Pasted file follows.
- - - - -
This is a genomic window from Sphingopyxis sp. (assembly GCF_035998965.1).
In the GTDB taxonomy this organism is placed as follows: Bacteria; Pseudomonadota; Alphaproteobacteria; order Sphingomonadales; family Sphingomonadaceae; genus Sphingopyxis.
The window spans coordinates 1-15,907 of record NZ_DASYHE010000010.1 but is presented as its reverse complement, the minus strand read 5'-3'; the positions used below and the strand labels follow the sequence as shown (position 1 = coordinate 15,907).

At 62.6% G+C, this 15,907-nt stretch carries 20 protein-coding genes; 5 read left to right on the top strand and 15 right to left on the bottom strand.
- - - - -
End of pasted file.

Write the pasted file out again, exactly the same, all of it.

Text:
This is a genomic window from Sphingopyxis sp. (assembly GCF_035998965.1).
In the GTDB taxonomy this organism is placed as follows: Bacteria; Pseudomonadota; Alphaproteobacteria; order Sphingomonadales; family Sphingomonadaceae; genus Sphingopyxis.
The window spans coordinates 1-15,907 of record NZ_DASYHE010000010.1 but is presented as its reverse complement, the minus strand read 5'-3'; the positions used below and the strand labels follow the sequence as shown (position 1 = coordinate 15,907).

At 62.6% G+C, this 15,907-nt stretch carries 20 protein-coding genes; 5 read left to right on the top strand and 15 right to left on the bottom strand.